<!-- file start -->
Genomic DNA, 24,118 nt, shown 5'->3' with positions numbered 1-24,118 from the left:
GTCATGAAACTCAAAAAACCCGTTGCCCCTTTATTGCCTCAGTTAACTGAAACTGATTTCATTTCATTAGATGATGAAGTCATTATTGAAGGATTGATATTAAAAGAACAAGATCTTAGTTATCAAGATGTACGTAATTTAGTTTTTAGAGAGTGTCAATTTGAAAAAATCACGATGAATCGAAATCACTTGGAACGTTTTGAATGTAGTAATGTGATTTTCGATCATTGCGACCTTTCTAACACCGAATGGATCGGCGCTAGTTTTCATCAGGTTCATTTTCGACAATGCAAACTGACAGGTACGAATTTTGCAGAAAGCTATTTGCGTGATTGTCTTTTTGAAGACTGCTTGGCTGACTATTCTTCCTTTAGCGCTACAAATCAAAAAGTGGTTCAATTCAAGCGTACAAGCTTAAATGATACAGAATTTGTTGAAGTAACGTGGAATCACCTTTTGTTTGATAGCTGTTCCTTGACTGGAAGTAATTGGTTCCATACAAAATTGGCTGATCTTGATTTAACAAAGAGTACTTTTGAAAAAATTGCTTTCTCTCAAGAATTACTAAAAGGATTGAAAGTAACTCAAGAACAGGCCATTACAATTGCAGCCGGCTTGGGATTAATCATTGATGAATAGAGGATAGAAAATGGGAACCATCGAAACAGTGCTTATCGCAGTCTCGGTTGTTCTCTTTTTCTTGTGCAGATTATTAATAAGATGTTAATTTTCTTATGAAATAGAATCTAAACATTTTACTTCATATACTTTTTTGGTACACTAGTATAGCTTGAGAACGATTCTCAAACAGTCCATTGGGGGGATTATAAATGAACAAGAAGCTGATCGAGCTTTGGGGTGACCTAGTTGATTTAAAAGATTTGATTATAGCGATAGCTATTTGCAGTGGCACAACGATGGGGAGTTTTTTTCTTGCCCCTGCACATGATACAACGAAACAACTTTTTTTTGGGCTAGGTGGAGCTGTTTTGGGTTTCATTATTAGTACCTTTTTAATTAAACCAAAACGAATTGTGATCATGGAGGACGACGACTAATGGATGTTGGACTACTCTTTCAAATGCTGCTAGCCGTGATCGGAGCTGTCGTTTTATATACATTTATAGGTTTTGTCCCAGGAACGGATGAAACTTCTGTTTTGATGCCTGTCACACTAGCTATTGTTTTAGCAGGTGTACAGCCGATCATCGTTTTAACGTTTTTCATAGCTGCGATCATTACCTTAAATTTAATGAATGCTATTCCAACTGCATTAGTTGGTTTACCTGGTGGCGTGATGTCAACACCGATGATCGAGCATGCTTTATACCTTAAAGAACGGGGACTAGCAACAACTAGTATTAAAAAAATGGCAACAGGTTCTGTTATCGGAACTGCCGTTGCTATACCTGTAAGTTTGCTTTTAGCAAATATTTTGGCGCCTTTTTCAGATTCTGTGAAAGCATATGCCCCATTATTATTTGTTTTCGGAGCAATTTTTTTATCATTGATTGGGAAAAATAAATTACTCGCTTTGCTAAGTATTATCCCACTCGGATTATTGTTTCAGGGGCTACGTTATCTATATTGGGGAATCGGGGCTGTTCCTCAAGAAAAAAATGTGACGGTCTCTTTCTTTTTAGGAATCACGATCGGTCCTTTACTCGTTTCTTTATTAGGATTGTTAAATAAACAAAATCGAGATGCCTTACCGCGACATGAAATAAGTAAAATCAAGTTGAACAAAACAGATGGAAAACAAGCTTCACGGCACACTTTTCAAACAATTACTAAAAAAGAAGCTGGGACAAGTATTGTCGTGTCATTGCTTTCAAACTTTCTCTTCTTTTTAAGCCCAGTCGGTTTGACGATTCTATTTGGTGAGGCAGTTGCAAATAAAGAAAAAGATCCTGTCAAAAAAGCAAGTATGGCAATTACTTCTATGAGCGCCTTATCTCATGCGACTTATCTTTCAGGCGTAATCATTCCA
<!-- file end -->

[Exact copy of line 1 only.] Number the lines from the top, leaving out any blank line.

Genomic DNA, 24,118 nt, shown 5'->3' with positions numbered 1-24,118 from the left: